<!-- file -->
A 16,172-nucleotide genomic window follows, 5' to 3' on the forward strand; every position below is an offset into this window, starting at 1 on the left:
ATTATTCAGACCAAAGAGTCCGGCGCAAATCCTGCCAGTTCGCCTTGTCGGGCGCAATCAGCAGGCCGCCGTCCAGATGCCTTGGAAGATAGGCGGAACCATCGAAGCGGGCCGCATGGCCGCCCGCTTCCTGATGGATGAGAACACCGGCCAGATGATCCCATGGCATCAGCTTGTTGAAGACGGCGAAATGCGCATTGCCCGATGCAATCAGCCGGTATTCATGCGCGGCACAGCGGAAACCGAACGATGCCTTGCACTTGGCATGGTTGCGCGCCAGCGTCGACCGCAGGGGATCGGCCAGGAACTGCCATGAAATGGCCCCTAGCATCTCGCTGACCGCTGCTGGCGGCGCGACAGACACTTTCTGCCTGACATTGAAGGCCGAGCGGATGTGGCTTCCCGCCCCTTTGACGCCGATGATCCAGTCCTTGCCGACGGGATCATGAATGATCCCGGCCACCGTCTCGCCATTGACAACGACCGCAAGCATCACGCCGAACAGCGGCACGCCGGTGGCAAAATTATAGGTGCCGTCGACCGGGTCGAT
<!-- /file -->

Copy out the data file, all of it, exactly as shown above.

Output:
A 16,172-nucleotide genomic window follows, 5' to 3' on the forward strand; every position below is an offset into this window, starting at 1 on the left:
ATTATTCAGACCAAAGAGTCCGGCGCAAATCCTGCCAGTTCGCCTTGTCGGGCGCAATCAGCAGGCCGCCGTCCAGATGCCTTGGAAGATAGGCGGAACCATCGAAGCGGGCCGCATGGCCGCCCGCTTCCTGATGGATGAGAACACCGGCCAGATGATCCCATGGCATCAGCTTGTTGAAGACGGCGAAATGCGCATTGCCCGATGCAATCAGCCGGTATTCATGCGCGGCACAGCGGAAACCGAACGATGCCTTGCACTTGGCATGGTTGCGCGCCAGCGTCGACCGCAGGGGATCGGCCAGGAACTGCCATGAAATGGCCCCTAGCATCTCGCTGACCGCTGCTGGCGGCGCGACAGACACTTTCTGCCTGACATTGAAGGCCGAGCGGATGTGGCTTCCCGCCCCTTTGACGCCGATGATCCAGTCCTTGCCGACGGGATCATGAATGATCCCGGCCACCGTCTCGCCATTGACAACGACCGCAAGCATCACGCCGAACAGCGGCACGCCGGTGGCAAAATTATAGGTGCCGTCGACCGGGTCGAT